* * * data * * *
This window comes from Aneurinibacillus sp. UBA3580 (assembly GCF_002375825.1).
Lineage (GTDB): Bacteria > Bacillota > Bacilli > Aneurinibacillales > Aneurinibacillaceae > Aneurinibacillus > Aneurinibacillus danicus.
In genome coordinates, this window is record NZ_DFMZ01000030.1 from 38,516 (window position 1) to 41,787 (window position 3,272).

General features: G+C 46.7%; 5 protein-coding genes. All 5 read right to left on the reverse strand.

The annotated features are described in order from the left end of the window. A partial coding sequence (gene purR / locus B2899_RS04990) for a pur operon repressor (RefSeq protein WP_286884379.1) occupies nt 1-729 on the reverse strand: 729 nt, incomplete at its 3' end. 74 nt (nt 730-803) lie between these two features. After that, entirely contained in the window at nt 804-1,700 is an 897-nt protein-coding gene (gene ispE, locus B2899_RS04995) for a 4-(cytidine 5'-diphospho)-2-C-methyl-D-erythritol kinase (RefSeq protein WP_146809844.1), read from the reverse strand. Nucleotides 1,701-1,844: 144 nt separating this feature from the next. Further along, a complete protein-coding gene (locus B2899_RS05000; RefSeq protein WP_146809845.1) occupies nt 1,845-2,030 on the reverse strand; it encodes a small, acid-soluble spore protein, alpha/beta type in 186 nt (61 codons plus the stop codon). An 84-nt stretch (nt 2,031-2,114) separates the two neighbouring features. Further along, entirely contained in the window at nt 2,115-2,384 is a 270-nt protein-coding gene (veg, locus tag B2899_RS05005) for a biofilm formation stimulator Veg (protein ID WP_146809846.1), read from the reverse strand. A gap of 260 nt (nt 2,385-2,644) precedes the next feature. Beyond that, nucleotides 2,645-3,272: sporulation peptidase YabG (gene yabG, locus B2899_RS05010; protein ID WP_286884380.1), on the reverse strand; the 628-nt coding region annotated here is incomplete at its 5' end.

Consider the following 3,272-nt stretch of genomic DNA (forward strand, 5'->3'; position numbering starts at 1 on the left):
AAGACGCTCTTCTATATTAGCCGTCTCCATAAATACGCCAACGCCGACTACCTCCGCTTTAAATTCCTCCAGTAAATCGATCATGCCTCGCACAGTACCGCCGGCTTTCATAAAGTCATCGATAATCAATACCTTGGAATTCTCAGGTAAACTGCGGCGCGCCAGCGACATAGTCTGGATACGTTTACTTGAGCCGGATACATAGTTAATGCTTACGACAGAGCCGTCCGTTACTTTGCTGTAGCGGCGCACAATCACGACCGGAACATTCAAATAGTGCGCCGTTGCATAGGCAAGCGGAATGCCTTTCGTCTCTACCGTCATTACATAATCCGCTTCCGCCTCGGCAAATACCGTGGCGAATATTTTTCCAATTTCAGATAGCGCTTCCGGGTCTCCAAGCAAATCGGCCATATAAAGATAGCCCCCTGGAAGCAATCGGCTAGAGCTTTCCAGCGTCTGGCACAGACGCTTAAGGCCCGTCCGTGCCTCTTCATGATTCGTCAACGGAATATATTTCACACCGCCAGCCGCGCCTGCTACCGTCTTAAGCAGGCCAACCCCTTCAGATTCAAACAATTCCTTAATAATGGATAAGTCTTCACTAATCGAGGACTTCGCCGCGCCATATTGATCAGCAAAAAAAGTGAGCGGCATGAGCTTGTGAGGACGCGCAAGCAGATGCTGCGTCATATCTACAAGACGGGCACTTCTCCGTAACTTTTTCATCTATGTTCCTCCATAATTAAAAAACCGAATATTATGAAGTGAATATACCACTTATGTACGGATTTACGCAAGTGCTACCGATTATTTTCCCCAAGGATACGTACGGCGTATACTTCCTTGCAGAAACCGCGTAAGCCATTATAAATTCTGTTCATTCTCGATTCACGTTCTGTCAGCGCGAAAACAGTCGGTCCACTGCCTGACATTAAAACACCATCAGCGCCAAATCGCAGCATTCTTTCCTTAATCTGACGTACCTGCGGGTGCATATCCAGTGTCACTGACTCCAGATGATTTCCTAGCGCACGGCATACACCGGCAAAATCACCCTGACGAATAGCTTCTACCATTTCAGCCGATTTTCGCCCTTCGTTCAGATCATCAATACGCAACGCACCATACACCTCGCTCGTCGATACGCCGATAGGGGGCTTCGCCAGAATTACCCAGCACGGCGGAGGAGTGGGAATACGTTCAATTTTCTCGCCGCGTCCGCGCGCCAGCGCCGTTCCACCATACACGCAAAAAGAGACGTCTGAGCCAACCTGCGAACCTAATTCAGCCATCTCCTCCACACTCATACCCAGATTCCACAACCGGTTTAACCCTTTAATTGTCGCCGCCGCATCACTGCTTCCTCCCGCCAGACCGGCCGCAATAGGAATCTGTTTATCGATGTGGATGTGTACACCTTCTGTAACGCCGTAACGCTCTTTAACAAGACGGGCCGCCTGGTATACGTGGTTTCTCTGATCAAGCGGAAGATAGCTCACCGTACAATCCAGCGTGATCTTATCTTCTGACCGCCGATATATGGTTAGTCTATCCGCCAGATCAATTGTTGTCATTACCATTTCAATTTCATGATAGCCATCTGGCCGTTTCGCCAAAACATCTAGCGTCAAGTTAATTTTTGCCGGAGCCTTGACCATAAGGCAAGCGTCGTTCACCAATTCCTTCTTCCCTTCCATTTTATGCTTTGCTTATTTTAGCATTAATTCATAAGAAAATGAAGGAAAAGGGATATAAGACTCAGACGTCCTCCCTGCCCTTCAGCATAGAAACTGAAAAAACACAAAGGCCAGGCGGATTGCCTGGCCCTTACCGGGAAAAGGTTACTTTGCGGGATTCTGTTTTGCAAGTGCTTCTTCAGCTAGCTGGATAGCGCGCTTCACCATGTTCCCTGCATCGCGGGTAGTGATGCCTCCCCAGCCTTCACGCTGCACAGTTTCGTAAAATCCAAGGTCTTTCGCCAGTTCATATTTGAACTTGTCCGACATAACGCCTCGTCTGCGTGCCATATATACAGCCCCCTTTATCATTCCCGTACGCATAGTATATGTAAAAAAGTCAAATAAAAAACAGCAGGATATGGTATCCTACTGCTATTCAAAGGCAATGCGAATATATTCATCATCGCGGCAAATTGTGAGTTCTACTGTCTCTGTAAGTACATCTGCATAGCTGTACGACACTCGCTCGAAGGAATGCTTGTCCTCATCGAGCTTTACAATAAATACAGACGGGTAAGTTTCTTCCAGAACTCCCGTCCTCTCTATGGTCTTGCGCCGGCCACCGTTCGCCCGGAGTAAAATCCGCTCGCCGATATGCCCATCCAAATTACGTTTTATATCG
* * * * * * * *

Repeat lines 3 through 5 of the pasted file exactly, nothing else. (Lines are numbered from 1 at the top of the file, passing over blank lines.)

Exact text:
In genome coordinates, this window is record NZ_DFMZ01000030.1 from 38,516 (window position 1) to 41,787 (window position 3,272).

General features: G+C 46.7%; 5 protein-coding genes. All 5 read right to left on the reverse strand.

The annotated features are described in order from the left end of the window. A partial coding sequence (gene purR / locus B2899_RS04990) for a pur operon repressor (RefSeq protein WP_286884379.1) occupies nt 1-729 on the reverse strand: 729 nt, incomplete at its 3' end. 74 nt (nt 730-803) lie between these two features. After that, entirely contained in the window at nt 804-1,700 is an 897-nt protein-coding gene (gene ispE, locus B2899_RS04995) for a 4-(cytidine 5'-diphospho)-2-C-methyl-D-erythritol kinase (RefSeq protein WP_146809844.1), read from the reverse strand. Nucleotides 1,701-1,844: 144 nt separating this feature from the next. Further along, a complete protein-coding gene (locus B2899_RS05000; RefSeq protein WP_146809845.1) occupies nt 1,845-2,030 on the reverse strand; it encodes a small, acid-soluble spore protein, alpha/beta type in 186 nt (61 codons plus the stop codon). An 84-nt stretch (nt 2,031-2,114) separates the two neighbouring features. Further along, entirely contained in the window at nt 2,115-2,384 is a 270-nt protein-coding gene (veg, locus tag B2899_RS05005) for a biofilm formation stimulator Veg (protein ID WP_146809846.1), read from the reverse strand. A gap of 260 nt (nt 2,385-2,644) precedes the next feature. Beyond that, nucleotides 2,645-3,272: sporulation peptidase YabG (gene yabG, locus B2899_RS05010; protein ID WP_286884380.1), on the reverse strand; the 628-nt coding region annotated here is incomplete at its 5' end.